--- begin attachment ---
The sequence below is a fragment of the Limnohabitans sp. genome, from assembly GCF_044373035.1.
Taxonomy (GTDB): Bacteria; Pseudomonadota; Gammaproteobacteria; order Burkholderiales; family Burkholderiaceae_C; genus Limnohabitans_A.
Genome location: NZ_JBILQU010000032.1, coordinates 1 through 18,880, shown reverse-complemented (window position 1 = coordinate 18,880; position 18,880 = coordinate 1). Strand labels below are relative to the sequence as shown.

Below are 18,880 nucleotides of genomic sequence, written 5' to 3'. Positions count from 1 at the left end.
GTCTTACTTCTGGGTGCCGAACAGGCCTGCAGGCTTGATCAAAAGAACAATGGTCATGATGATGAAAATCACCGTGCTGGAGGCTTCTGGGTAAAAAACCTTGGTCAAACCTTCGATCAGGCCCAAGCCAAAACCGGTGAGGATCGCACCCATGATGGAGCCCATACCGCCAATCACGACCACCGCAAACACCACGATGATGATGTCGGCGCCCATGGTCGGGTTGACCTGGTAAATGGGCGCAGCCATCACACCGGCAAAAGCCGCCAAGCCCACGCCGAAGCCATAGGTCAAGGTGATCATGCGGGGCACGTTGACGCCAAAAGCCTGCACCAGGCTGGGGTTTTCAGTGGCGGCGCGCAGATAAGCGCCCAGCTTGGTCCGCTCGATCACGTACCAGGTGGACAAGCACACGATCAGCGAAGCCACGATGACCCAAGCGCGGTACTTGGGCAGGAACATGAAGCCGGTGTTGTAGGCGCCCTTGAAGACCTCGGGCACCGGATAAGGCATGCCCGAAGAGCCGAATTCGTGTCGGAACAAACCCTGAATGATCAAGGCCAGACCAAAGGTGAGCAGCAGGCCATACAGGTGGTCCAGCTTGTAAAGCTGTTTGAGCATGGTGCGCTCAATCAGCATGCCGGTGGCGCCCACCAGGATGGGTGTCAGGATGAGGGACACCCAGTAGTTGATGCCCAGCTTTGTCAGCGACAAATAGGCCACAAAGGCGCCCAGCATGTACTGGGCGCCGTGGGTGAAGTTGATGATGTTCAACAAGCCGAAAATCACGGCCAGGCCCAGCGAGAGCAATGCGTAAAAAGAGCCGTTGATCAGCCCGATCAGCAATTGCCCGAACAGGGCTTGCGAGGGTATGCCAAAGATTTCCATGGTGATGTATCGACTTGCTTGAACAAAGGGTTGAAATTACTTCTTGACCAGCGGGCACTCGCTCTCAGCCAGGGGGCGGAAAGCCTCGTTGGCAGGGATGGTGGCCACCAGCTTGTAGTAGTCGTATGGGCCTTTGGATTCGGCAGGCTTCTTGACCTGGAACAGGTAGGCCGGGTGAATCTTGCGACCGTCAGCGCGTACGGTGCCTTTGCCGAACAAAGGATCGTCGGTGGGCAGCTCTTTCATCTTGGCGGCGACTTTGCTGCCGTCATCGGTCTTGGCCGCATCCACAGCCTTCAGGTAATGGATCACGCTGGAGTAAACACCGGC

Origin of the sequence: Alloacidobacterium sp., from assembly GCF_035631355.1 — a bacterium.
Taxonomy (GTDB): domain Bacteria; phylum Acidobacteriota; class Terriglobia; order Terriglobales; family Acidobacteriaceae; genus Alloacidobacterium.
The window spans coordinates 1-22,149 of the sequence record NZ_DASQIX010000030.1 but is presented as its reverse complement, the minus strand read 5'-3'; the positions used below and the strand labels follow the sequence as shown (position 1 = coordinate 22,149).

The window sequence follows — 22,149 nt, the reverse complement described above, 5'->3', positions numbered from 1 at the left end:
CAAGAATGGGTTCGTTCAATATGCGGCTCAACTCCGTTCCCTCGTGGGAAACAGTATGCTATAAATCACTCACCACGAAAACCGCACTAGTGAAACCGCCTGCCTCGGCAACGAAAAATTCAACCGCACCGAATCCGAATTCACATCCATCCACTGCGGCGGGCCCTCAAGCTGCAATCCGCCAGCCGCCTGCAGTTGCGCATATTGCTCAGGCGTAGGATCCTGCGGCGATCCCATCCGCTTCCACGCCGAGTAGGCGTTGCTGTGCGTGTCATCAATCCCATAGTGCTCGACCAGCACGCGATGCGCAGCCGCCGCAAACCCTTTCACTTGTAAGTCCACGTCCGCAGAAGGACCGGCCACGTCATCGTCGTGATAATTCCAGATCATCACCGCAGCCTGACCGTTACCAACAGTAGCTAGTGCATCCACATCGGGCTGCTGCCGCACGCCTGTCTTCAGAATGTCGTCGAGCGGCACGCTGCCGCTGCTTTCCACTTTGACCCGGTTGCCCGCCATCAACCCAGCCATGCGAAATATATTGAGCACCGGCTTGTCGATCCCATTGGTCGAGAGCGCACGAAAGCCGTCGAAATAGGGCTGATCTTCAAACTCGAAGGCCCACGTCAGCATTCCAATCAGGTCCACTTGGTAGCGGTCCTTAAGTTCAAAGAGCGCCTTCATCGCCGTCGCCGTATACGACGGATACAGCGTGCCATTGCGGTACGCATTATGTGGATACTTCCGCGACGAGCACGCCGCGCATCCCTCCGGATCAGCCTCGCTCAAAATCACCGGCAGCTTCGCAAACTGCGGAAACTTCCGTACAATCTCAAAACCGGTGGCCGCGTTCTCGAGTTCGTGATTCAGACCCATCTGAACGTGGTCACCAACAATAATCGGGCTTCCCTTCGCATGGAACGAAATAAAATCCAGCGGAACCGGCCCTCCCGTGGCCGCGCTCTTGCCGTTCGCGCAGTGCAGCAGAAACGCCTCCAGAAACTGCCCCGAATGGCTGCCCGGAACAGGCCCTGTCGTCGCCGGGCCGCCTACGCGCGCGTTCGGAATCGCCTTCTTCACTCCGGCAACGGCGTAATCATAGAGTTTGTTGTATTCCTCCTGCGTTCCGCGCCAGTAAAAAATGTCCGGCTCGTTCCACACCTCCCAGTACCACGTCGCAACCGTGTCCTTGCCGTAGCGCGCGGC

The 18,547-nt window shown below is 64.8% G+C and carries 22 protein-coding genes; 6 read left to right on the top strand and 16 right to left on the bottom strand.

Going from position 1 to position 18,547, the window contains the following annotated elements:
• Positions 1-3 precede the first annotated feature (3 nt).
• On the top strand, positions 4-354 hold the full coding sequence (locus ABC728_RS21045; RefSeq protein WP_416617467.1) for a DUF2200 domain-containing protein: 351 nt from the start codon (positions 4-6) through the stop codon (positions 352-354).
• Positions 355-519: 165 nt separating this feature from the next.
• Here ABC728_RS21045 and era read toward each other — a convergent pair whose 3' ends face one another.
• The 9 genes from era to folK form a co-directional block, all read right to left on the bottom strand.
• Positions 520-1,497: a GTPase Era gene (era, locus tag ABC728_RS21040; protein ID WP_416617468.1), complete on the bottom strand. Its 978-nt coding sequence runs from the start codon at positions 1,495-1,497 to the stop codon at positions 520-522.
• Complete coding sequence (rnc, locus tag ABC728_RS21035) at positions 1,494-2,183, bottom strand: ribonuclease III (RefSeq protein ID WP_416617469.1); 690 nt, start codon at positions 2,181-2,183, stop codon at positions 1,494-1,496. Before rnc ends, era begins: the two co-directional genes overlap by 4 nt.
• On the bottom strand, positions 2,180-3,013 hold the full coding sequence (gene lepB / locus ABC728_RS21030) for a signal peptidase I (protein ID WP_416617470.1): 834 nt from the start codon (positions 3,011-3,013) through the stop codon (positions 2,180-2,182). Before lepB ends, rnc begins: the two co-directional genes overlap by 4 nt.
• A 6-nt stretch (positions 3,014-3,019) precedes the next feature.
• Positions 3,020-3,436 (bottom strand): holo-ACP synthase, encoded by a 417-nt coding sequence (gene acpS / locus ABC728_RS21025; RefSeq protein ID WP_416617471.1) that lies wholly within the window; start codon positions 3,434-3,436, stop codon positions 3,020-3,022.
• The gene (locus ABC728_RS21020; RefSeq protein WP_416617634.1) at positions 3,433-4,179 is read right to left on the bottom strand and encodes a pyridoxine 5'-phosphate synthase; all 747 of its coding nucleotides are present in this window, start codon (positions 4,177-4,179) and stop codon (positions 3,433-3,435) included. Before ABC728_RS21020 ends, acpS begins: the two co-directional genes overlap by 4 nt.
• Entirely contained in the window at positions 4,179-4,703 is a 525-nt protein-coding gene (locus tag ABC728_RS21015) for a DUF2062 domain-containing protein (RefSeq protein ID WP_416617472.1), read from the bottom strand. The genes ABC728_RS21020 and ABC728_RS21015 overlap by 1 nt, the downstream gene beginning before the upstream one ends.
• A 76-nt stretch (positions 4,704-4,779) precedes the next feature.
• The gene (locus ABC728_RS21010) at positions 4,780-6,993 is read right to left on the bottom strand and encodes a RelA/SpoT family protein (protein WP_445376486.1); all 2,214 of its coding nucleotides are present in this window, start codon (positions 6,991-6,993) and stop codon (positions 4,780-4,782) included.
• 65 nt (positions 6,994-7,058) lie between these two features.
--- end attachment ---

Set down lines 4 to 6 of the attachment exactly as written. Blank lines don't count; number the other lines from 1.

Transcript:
Below are 18,880 nucleotides of genomic sequence, written 5' to 3'. Positions count from 1 at the left end.
GTCTTACTTCTGGGTGCCGAACAGGCCTGCAGGCTTGATCAAAAGAACAATGGTCATGATGATGAAAATCACCGTGCTGGAGGCTTCTGGGTAAAAAACCTTGGTCAAACCTTCGATCAGGCCCAAGCCAAAACCGGTGAGGATCGCACCCATGATGGAGCCCATACCGCCAATCACGACCACCGCAAACACCACGATGATGATGTCGGCGCCCATGGTCGGGTTGACCTGGTAAATGGGCGCAGCCATCACACCGGCAAAAGCCGCCAAGCCCACGCCGAAGCCATAGGTCAAGGTGATCATGCGGGGCACGTTGACGCCAAAAGCCTGCACCAGGCTGGGGTTTTCAGTGGCGGCGCGCAGATAAGCGCCCAGCTTGGTCCGCTCGATCACGTACCAGGTGGACAAGCACACGATCAGCGAAGCCACGATGACCCAAGCGCGGTACTTGGGCAGGAACATGAAGCCGGTGTTGTAGGCGCCCTTGAAGACCTCGGGCACCGGATAAGGCATGCCCGAAGAGCCGAATTCGTGTCGGAACAAACCCTGAATGATCAAGGCCAGACCAAAGGTGAGCAGCAGGCCATACAGGTGGTCCAGCTTGTAAAGCTGTTTGAGCATGGTGCGCTCAATCAGCATGCCGGTGGCGCCCACCAGGATGGGTGTCAGGATGAGGGACACCCAGTAGTTGATGCCCAGCTTTGTCAGCGACAAATAGGCCACAAAGGCGCCCAGCATGTACTGGGCGCCGTGGGTGAAGTTGATGATGTTCAACAAGCCGAAAATCACGGCCAGGCCCAGCGAGAGCAATGCGTAAAAAGAGCCGTTGATCAGCCCGATCAGCAATTGCCCGAACAGGGCTTGCGAGGGTATGCCAAAGATTTCCATGGTGATGTATCGACTTGCTTGAACAAAGGGTTGAAATTACTTCTTGACCAGCGGGCACTCGCTCTCAGCCAGGGGGCGGAAAGCCTCGTTGGCAGGGATGGTGGCCACCAGCTTGTAGTAGTCGTATGGGCCTTTGGATTCGGCAGGCTTCTTGACCTGGAACAGGTAGGCCGGGTGAATCTTGCGACCGTCAGCGCGTACGGTGCCTTTGCCGAACAAAGGATCGTCGGTGGGCAGCTCTTTCATCTTGGCGGCGACTTTGCTGCCGTCATCGGTCTTGGCCGCATCCACAGCCTTCAGGTAATGGATCACGCTGGAGTAAACACCGGC

Origin of the sequence: Alloacidobacterium sp., from assembly GCF_035631355.1 — a bacterium.